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Unless you get the lender to agree to an offer, you will pay the balance due for payoff(repo fees, late charges,ect. have likely devoured any reduction in interest you would have seen for early payoff)

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โˆ™ 2015-07-16 19:23:00
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Q: If you pay off the balance on your repossessed car to get it back do you have to pay the balance owed with interest based on the original 5 yr loan?
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Related Questions

What amount of money in a checking or a savings account upon which interest is based?

The amount of money in a checking or a savings account is the balance. The interest is usually based on the balance.


How to treat interest on capital while preparing balance sheet?

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At a bank to receive interest is a minimum balance required?

If an account is interest based then any amount is fine


Why do principle and interest varies over time?

The answer is called amortization. In a typical loan payment, interest is calculated based on the outstanding principle balance. When the periodic payment remains constant the amount of that payment allocated to interest declines as the principle balance is reduced.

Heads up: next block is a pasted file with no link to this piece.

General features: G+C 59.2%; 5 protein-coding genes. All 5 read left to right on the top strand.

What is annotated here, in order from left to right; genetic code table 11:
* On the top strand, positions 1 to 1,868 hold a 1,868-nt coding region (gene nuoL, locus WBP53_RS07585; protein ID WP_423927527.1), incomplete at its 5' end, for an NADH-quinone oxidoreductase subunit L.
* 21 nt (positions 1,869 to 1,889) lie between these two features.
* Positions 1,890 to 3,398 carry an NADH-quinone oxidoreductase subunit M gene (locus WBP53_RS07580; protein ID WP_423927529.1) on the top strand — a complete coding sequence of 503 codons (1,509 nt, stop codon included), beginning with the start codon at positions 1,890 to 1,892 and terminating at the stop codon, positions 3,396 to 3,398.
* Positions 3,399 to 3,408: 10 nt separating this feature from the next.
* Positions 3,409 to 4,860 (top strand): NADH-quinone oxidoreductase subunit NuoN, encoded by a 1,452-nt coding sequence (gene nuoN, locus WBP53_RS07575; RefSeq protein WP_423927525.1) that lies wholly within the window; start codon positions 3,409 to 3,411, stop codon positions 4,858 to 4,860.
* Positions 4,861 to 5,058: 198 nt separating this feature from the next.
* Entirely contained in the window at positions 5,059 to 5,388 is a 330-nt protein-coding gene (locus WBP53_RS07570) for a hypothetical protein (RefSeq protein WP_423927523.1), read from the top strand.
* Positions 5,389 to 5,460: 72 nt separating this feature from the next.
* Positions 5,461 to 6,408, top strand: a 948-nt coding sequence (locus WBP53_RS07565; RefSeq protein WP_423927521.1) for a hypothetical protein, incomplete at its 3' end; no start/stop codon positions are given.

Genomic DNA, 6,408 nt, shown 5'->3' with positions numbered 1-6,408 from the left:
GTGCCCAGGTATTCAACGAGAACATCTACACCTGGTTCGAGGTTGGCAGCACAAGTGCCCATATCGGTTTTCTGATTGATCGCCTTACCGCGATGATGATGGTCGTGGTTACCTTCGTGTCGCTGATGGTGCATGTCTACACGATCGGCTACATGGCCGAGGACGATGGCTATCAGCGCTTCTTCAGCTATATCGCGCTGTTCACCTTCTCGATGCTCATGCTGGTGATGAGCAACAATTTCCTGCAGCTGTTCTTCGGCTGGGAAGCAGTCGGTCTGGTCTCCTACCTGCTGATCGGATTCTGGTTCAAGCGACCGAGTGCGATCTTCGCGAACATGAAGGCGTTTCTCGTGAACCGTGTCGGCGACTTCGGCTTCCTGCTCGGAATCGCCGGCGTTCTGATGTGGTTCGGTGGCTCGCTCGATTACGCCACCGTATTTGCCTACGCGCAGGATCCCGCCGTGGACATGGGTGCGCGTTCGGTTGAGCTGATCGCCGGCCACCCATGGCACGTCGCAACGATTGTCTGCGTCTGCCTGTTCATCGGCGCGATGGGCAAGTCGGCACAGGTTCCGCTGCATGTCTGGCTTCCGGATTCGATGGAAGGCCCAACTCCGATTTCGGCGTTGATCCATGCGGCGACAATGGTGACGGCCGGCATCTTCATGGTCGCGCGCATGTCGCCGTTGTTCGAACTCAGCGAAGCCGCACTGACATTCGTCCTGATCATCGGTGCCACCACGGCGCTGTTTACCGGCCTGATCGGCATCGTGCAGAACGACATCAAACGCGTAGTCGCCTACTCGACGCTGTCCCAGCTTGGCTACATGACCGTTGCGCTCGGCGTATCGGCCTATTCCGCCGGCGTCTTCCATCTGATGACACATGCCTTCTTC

What interest applies when interest for each year is based on the amount of the loan or investment?

When each interest calculation uses the initial amount, this is called Simple Interest. The other type is Compound Interest, which uses the current balance as the basis for interest calculation.


What is the function of a money market savings account?

The function of a money market savings account is to earn a higher interest on your balance. Interest is based on current rates in the money markets. A minimum balance is usually required for investment.


Are personal loans offered on reducing balance interest?